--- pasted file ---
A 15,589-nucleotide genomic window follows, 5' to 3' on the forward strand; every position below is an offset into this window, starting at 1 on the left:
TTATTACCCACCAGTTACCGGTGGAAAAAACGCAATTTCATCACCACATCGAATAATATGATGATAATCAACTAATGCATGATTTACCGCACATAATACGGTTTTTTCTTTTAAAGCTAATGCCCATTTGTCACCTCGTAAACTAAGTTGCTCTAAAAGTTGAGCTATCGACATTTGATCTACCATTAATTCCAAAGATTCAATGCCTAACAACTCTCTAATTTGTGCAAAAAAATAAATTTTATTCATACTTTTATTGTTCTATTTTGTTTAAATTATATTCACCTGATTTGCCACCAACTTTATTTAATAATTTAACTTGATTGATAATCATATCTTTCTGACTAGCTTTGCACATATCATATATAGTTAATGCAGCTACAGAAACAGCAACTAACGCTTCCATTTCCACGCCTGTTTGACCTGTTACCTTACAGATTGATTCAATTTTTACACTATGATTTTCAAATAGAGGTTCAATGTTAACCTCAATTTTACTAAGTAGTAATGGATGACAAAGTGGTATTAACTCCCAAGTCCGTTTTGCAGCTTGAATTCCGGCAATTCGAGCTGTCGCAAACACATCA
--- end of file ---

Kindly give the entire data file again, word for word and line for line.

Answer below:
A 15,589-nucleotide genomic window follows, 5' to 3' on the forward strand; every position below is an offset into this window, starting at 1 on the left:
TTATTACCCACCAGTTACCGGTGGAAAAAACGCAATTTCATCACCACATCGAATAATATGATGATAATCAACTAATGCATGATTTACCGCACATAATACGGTTTTTTCTTTTAAAGCTAATGCCCATTTGTCACCTCGTAAACTAAGTTGCTCTAAAAGTTGAGCTATCGACATTTGATCTACCATTAATTCCAAAGATTCAATGCCTAACAACTCTCTAATTTGTGCAAAAAAATAAATTTTATTCATACTTTTATTGTTCTATTTTGTTTAAATTATATTCACCTGATTTGCCACCAACTTTATTTAATAATTTAACTTGATTGATAATCATATCTTTCTGACTAGCTTTGCACATATCATATATAGTTAATGCAGCTACAGAAACAGCAACTAACGCTTCCATTTCCACGCCTGTTTGACCTGTTACCTTACAGATTGATTCAATTTTTACACTATGATTTTCAAATAGAGGTTCAATGTTAACCTCAATTTTACTAAGTAGTAATGGATGACAAAGTGGTATTAACTCCCAAGTCCGTTTTGCAGCTTGAATTCCGGCAATTCGAGCTGTCGCAAACACATCA